1. Two sets of experiments have examined the vestibulo-ocular response (VOR) to repeated sinusoidal rotation (A) in the dark and (B) after attempting visual tracking of a mirror-reversed image of the visual surround.2. In both A and B a horizontal sinusoidal rotational stimulus of 1/6 Hz and 60 degrees /sec angular velocity amplitude was employed, specifically chosen to lie within the presumed range of natural stimulation of the semicircular canals.3. In A each of seven subjects underwent ten 2-min runs of the standard stimulus in the dark on each of three consecutive days, with 3-min rest periods between runs. Using d.c. electro-oculography (EOG) the VOR gain was measured throughout as eye velocity/head velocity. Mental arousal was maintained by competitive mental arithmetic. Constancy of EOG gain was assured by 50 min dark adaptation before experimentation.4. The results of A showed no consistent change of VOR gain over the three times scales of a run, a day and the 3-day experiment.5. In B the same subjects underwent a similar pattern of vestibular stimulation, but during eight of the 2-min daily runs they attempted the reversed visual tracking task. VOR gain was measured during the 1st, 6th and last runs which were conducted in the dark for this purpose. Constancy of EOG gain was maintained by using red light throughout.6. The results of B showed a substantial (approx. 25%) and highly significant (P < 0.001) reduction of VOR gain attributable solely to the 16 min of reversed visual tracking attempted during the 50 min daily experiment. In addition the pre-test control gain was lower on day 3 than on day 1 (approx. 10% attenuation, P < 0.01) indicating a small cumulative effect from beginning to end of the 3-day experiment.7. It is concluded (A) that the repeated vestibular stimulus did not itself cause significant attenuation of VOR gain, but (B) that superposition of a reversed visual tracking task did induce retained VOR attenuation which was solely due to

  7. Kernschmelze Der nachhaltige Einfluss von Nuklearwaffen auf Politik und Wirtschaft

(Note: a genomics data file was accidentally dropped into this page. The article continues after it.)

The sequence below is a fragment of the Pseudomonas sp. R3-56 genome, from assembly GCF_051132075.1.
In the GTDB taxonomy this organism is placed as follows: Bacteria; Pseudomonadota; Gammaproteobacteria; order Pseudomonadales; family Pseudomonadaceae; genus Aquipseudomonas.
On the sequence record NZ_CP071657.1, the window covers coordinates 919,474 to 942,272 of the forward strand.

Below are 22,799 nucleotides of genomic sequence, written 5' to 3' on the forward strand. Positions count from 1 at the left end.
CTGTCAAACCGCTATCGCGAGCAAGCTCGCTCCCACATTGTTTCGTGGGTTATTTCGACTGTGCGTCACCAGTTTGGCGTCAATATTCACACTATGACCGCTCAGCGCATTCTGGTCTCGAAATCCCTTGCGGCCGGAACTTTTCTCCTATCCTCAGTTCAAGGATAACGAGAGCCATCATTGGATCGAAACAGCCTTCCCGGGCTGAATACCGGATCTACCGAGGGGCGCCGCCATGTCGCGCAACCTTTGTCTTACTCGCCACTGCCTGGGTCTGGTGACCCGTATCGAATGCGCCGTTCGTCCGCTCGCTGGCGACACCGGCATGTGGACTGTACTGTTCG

NASA Astrophysics Data System (ADS)

    Greiner, Bernd

    "Was sollen wir von einer Kultur halten, der die Ethik stets als wesentliches Element des menschlichen Lebens galt, die aber - außer in fachlicher oder spieltheoretischer Terminologie - nicht in der Lage war, über die Möglichkeit zu sprechen, nahezu alle Menschen zu töten?" Der Fragesteller gehört zu den berühmtesten Physikern des 20. Jahrhunderts und zu den nach wie vor Umstrittensten. über ihn wurde in den 1960er Jahren ein international viel beachtetes Theaterstück geschrieben, vor wenigen Jahren gar eine Oper.

  8. Tantal

    NASA Astrophysics Data System (ADS)

    Dettner, H. W.; Franssen, H.; Giesen, K.; Hayes, E. T.; Holetzko, H.; Keysselitz, B.; Loebich, O.; Pelzel, E.; Reinsch, W.; Rostoker, W.; Saur, G.; Volk, K. E.; Wallbaum, H. J.; Borchers, Heinz; Schmidt, Ernst

    Tantal gehört zu den seltenen Metallen. In der Erdrinde kommt es in geringeren Mengen vor als Platin oder Uran. Die Welterzeugung an Tantal betrug 1957 etwa 400 t [K 2]. Tantal kommt in der Natur — wie das Schwestermetall Niob, mit dem es immer vergesellschaftet ist und von dem es nur sehr schwierig getrennt werden kann — fast ausschließlich in Form von Oxyden vor. Die wertvollsten Erze sind Tantalit (Eisen-Mangan-Tantalat mit 42...84% Ta2O5), Niob-Tantalit und Tantal-Niobit (25...40% Ta2O5).

  9. Herausforderungen durch die deutsche Wiedervereinigung

    NASA Astrophysics Data System (ADS)

    Stäglin, Reiner